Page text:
We ultimately need to understand that we cannot completely understand what they are going through and must therefore accept what they tell us and then do our very best to remember that life is different for them. They do not always experience or process things in the same manner in which we do. Therefore, it is up to us, at times, to alter our way of thinking so that they may be able to better manage particular situations in life. Combining understanding with our appropriate actions and reactions, is key to alleviating stress for the person with MS. 2. Patience. I cannot stress this one enough! There are times that your loved one may frustrate and exasperate the bejeebers out of you! But this is not about you. This is about your family member and the role you play in reducing or helping to eliminate their stress. There will be times when your loved one can't keep up with your pace, is too tired to go out, can't think straight or put words together correctly to express a thought. Sometimes you will ask a question and get no response. This is not because they don't want to answer or don't have an answer...they're just waiting for the neurons to fire that will help them put the answer together and get it out. Our natural response, as healthy individuals, is to push them harder. But this is exactly what they don't need! Pushing them harder may cause extra stress and the situation could deteriorate quickly. It is at times like these that we, as family members, need to step back and allow the process to take place at whatever speed works for them. The less pressure we put on a person with MS, the better they will be able to function. 3. Know their stress triggers. There may be particular people, places, situations or things you do that cause stress in your loved one with MS. By knowing a person's triggers, we can help to diffuse or eliminate situations that may bring about stress. Develop strategies for dealing with these situations when they arise. Then, when you are confronted with them, even if they catch you off guard, you will have the security of knowing what steps to take to reduce the stress instead of panicking and wondering what to do.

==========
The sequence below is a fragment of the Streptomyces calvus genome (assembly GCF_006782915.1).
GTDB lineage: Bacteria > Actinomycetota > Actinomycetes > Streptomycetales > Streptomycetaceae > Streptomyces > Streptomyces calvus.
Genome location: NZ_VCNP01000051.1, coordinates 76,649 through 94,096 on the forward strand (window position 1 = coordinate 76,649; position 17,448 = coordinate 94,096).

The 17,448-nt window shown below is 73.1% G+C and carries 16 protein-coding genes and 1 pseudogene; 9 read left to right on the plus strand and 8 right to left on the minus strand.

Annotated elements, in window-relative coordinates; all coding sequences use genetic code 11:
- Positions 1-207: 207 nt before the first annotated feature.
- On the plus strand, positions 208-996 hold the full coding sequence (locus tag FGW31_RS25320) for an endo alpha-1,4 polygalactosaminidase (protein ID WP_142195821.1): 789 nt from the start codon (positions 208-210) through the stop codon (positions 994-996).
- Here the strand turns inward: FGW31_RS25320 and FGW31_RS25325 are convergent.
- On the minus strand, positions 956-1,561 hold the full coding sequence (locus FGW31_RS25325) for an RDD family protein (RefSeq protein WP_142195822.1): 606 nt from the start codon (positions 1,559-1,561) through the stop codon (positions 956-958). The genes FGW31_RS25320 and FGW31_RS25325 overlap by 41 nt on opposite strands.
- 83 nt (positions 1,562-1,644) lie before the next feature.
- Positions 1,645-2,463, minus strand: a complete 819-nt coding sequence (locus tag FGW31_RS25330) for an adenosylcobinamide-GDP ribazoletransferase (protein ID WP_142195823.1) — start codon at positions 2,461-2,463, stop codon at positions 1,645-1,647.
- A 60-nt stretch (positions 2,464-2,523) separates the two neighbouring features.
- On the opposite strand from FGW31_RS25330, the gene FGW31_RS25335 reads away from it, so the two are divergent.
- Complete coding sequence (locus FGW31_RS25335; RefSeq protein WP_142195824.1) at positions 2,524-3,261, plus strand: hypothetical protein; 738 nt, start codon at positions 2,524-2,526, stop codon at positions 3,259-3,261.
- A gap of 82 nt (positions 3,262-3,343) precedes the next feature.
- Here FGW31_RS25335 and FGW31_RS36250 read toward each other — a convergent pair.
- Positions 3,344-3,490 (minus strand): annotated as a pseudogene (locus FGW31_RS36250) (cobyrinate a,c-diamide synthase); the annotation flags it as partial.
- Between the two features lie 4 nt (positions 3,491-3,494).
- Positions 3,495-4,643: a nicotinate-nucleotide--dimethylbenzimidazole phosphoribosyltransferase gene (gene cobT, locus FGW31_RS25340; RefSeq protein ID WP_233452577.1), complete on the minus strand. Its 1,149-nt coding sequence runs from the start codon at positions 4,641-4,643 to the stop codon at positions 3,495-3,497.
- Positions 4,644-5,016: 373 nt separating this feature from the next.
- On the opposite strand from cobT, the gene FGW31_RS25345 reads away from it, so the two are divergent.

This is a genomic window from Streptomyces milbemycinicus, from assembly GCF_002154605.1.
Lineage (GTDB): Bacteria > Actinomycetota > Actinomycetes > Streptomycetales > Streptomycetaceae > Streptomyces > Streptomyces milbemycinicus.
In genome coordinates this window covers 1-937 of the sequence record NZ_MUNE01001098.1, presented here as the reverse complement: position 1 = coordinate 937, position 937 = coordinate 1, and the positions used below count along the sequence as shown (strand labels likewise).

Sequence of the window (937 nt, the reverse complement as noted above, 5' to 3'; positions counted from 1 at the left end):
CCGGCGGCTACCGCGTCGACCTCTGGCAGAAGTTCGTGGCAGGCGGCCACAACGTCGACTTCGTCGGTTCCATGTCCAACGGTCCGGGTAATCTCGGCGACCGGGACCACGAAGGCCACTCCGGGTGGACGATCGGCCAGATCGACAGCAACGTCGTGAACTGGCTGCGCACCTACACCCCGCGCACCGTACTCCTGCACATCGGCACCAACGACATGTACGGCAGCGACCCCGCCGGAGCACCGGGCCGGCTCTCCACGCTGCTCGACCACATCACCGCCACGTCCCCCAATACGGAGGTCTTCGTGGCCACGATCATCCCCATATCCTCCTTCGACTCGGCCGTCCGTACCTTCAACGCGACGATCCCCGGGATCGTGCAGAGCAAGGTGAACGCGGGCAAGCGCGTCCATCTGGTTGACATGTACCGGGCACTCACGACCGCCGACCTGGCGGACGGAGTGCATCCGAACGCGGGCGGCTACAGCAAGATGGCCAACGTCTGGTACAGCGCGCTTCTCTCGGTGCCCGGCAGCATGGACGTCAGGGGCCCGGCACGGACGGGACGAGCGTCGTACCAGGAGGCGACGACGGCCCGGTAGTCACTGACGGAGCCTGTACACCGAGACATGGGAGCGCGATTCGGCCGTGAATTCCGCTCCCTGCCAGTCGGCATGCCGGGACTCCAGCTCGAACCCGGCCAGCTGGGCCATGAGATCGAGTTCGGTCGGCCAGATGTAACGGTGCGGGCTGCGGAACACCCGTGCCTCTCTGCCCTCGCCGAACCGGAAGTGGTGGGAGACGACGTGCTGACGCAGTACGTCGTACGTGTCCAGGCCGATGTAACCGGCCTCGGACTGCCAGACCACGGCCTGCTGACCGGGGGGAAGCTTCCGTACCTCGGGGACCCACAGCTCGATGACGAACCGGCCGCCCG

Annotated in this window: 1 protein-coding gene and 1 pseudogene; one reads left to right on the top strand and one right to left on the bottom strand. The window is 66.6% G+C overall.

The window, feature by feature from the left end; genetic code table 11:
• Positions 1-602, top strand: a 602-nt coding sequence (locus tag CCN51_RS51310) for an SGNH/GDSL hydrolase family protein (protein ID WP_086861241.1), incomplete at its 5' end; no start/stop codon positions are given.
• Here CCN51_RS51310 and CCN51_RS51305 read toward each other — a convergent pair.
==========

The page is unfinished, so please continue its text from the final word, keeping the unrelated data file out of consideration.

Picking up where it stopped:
Sometimes, we may even recognize triggers that the person with MS does not. If this is the case, calmly discuss with them that this may be a possibility and how you should work together to handle it. 4. Know your boundaries. Our natural instinct is to help others in need. Sometimes this is not a good idea when it comes to a person with MS. Our good intentions could actually backfire and create a stressful situation for them. Just because a person with MS may react more slowly and/or less efficiently than you do, doesn't necessarily mean that they need or want your help. A person with MS is no different than anyone else when it comes to the desire of being self sufficient and having the satisfaction of achieving something on their own. Know when to help and when not to help. Work together to develop a system of communication that will allow each of you to know when it is time to step in and when it is not. 5. Assurance. A family member with MS wants to know that it is okay that they have MS. Many people with MS carry the stress of feeling like a burden to their loved ones. They feel like they have let their families down or are holding them back. It is important to let them know that you love them regardless. Continually assure them verbally, with your actions, body language and demeanor that they are a vital and integral part of your family and life. 6. Back Off! This is a tough one as it involves egos. It is also something that has taken me a while to learn. Sometimes a family member may feel ignored, unimportant or like they are in the way of the person with MS. This can be due to the fact that it can be very easy to misread or misinterpret the actions and responses (or non-responses) from this person. Remember, a person with MS has a lot to deal with on a daily basis. Sometimes it takes every ounce of energy they have to deal with a particular symptom(s) and just get through the day. Just because you may not get a response (or the response you wanted) doesn't mean you are being discounted or trivialized. This person is just trying to cope at the moment. If you have ever experienced a migraine headache, I believe you can relate. So sometimes, in order to avoid creating stress, we will need to put our ego aside, back off...and not take it personally. Conclusion
Unless we have MS ourselves, we will never be able to understand what it is that a person with MS must deal with on a daily basis. We simply must accept that we will need to be constantly working on changing how we relate to and interact with this person. By putting into practice the six principles above, we can begin the process of diminishing stress for them which in turn, will lead to a less stressful environment for everyone involved. Be patient and be sensitive.